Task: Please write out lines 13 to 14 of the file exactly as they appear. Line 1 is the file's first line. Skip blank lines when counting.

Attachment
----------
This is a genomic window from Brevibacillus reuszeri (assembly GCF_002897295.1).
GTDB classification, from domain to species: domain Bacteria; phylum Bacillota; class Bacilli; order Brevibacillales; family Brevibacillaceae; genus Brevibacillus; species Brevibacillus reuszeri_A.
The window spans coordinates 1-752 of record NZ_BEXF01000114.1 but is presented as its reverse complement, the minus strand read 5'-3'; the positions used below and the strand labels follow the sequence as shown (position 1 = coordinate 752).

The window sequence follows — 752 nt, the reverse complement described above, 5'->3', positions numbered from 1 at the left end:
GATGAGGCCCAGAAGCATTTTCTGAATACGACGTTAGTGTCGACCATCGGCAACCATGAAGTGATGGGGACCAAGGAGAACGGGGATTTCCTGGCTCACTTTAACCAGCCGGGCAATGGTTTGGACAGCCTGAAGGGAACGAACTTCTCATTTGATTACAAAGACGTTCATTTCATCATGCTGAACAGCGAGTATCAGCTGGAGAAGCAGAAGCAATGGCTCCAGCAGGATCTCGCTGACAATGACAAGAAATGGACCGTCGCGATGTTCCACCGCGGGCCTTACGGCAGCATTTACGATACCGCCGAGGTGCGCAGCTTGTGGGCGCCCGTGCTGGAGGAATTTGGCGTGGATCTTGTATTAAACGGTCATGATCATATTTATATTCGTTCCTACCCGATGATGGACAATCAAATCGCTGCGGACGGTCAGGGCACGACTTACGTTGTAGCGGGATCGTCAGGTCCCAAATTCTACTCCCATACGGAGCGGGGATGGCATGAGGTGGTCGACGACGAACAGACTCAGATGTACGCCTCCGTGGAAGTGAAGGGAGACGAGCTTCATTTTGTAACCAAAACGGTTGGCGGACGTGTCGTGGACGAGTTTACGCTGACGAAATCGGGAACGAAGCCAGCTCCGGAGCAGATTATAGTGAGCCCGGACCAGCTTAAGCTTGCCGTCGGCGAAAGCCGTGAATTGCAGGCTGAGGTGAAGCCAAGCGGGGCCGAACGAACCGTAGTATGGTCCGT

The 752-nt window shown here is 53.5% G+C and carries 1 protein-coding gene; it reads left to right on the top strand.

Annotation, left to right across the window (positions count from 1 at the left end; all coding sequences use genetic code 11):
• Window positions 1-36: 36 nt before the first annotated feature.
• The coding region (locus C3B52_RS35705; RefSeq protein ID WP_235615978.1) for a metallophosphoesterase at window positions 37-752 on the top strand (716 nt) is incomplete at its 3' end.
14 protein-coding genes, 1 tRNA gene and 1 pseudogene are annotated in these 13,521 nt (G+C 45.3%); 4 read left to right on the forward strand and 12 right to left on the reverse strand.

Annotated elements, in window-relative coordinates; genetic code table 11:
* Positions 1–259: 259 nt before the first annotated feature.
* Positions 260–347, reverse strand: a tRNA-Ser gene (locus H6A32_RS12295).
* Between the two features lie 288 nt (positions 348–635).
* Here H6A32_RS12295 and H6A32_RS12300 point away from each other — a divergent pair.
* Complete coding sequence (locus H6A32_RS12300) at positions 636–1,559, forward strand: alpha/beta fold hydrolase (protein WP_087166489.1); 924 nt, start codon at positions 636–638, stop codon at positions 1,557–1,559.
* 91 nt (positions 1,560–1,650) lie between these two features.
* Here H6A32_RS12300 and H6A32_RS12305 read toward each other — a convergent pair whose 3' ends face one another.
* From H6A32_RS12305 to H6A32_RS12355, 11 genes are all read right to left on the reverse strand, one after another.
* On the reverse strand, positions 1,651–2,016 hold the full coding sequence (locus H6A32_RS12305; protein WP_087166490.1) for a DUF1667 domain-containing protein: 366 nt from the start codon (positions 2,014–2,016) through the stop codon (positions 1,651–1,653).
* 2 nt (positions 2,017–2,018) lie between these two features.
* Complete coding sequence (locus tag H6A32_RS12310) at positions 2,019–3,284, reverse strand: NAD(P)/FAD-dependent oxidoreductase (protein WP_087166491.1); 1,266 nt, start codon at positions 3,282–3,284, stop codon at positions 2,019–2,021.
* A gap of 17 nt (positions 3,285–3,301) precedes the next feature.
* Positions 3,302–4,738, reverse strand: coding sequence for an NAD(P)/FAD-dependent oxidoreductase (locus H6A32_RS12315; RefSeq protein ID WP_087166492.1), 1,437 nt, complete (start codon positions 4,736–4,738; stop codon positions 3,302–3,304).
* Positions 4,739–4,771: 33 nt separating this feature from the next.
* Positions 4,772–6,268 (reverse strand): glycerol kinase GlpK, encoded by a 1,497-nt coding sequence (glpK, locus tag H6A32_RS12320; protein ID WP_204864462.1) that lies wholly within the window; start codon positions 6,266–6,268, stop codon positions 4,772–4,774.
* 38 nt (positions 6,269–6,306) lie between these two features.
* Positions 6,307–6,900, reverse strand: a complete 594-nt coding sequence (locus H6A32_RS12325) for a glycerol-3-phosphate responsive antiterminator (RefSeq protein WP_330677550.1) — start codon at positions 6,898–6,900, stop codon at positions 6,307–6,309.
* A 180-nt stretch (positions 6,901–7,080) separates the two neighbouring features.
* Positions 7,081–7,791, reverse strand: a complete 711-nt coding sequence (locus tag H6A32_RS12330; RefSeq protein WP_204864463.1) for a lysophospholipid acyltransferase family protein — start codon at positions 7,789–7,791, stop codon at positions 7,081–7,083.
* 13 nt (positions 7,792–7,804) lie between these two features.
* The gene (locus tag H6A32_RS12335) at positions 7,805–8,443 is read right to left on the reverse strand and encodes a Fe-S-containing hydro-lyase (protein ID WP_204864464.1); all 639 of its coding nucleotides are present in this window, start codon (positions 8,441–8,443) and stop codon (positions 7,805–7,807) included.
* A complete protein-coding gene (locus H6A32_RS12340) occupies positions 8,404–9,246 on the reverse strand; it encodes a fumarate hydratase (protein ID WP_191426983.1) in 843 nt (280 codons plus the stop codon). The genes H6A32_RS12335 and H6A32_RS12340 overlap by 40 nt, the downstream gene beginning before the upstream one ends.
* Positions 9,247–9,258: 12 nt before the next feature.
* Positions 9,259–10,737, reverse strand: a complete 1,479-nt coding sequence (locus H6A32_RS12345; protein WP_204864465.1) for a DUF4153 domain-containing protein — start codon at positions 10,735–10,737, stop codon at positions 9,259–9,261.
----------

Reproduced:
* Positions 260–347, reverse strand: a tRNA-Ser gene (locus H6A32_RS12295).
* Between the two features lie 288 nt (positions 348–635).